Overall gamma in [Movie] mode in its out-of-the-box state tracked closer to 2.2 than our target of 2.4 which has been deemed by the ITU as the reference EOTF (electro-optical transfer function) for flat-screen HD displays used for studio mastering in a dark environment.
|Pre-calibration gamma tracking (2.2)||Post-calibration gamma tracking (2.4)|
While Samsung’s [10p White Balance] controls can double as a 10-point gamma editor (just increase or decrease RGB values in equal measure), the aforementioned cross-contamination of 10p WB adjustments especially at higher luminance meant that there was little we could do to totally flatten the tracking after lowering the global [Gamma] control to approximate 2.4. Nevertheless, post-calibration gamma was by and large linear particularly at the low end, giving images a realistic rise out-of-black and a very satisfying contrast-rich look.
Colours were relatively accurate on the 40in F6400 LED TV with [Colour Space] left at its [Movie] mode default setting of “Auto“, which were further improved once greyscale was calibrated to D6500K. Of course, the manufacturer’s top-notch colour management system is available on the Samsung UE40F6400 by switching [Colour Space] to “Custom“, so we took full advantage of that to achieve near-perfect saturation tracking:
|Post-calibration colour saturation tracking|
… as well as supremely accurate colour decoding:
|Post-calibration colour luminance (coloured bars=targets; black bars=measured values)|
Benchmark Test Results
|Screen uniformity||Very good for edge LED; very mild “dirty screen” effect|
|Overscanning on HDMI||0% with [Picture Size] set to “Screen Fit“|
|Blacker than black||Passed|
|Calibrated black level (black screen)||0 cd/m2 (LEDs shut off)|
|Calibrated black level (ANSI checkerboard)||0.0448 cd/m2|
|Black level retention||Auto-dimming with full black screen|
|Video mode deinterlacing||Good|
|Film mode deinterlacing||Passed 3:2 cadence over 480i & 1080i; and 2:2 over 576i|
|Viewing angle||Decent for VA LCD: washout occurs beyond 45° off-axis|
|Motion resolution||1080 with [Motion Plus] engaged; 300 otherwise|
|Digital noise reduction||Optional; effective when engaged|
|Sharpness||Defeatable edge enhancement|
|Luma/Chroma bandwidth (2D Blu-ray)||Full luma; chroma horizontally blurred|
|1080p/24 capability||No judder in 2D; forced soap opera effect in 3D|
|Input lag (high-speed camera)||40ms compared to lag-free CRT|
|Leo Bodnar input lag tester||43ms|
|Full 4:4:4 reproduction (PC)||Yes, with 60hz signal and “PC” input label|
|Default [Standard] mode||76 watts|
|Calibrated [Movie] mode||61 watts|
Black level is crucial to the contrast performance of any flat-panel HDTV (especially in a dimly-lit environment suitable for critical viewing), and the 40F6400 did not disappoint on this front. On both ANSI checkerboard and full-field video black – we displayed a pause icon on screen to defeat the auto-dimming – patterns, we measured the 40″ F6400′s black level at 0.0448 cd/m2, which is certainly in the top tier as far as edge-lit LED LCD televisions go.
At the risk of sounding like a broken record, there are other TVs on the market that deliver deeper blacks, notably plasmas from Panasonic and Samsung themselves which can hit 0.02 cd/m2 or lower without so much as breaking a sweat. This difference in black level is perceptible in a dark room, but as a standalone set, the blacks put out by the UE40F6400 were sufficient to satisfy us. And if you’re going to watch the TV in a brighter environment, its top-end luminance can go higher than plasma displays, which goes a long way towards boosting perceived contrast even in the presence of stronger ambient light.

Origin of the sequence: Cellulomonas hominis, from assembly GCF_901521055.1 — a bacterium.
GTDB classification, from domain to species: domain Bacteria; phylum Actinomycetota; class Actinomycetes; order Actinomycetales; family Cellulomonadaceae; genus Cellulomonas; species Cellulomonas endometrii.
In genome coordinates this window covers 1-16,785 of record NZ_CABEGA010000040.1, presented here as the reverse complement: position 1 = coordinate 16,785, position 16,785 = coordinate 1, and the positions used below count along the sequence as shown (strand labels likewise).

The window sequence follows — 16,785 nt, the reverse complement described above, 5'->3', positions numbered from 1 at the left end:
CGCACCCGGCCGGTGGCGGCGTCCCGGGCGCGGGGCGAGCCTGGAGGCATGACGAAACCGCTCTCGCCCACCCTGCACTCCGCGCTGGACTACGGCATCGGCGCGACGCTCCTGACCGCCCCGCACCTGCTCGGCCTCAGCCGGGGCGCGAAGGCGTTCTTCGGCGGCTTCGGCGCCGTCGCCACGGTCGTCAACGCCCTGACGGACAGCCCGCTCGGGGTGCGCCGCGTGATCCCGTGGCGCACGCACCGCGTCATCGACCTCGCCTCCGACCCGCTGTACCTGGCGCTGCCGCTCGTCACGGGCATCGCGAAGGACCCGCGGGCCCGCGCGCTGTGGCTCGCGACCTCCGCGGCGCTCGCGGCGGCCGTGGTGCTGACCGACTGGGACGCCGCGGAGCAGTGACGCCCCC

Because of the way edge-mounted LEDs have to illuminate an entire LCD panel, coupled with how slim the chassis is, it’s not easy maintaining perfect screen/backlight uniformity on such HDTVs, and so they’ve developed a bad reputation over recent years. To Samsung’s credit, this year’s LED LCD products that we’ve seen from the company have fared better in this area. We did not witness any clouding nor backlight bleed on our review unit even on a full-black screen with the lights switched off, although a very mild “dirty screen” effect was visible during panning shots against evenly toned backgrounds.
We observed a few quirks which confirmed that the Samsung F6400 features a different video processing chip from the one implemented on the step-up F7000 series. When fed with our battery of standard-definition test patterns, the UE-40F6400 exhibited more ringing during the upconversion process, and slightly more jaggies for video-based material, though these were hardly distracting in real-life viewing. On a positive note, the LED television correctly detected and processed 2:2 cadence, successfully eliminating moire and line twitter from our current torture test scene, namely the first few minutes of the final chapter in the PAL DVD of Bridget Jones: The Edge Of Reason (the F7000 would lose the lock from time to time).
When it came to motion processing, we witnessed fewer interpolation artefacts on the Samsung UE40F6400 compared to the UE46F7000 we reviewed last month with [Motion Plus] engaged, indicating that the former is using a less aggressive algorithm. Nevertheless, the F6400 still managed to return 1080 lines from the horizontally scrolling chart in the FPD Benchmark test disc (up from 300 if [Motion Plus] was disabled), providing a welcome boost to the clarity of moving objects in fast-action sports content such as football.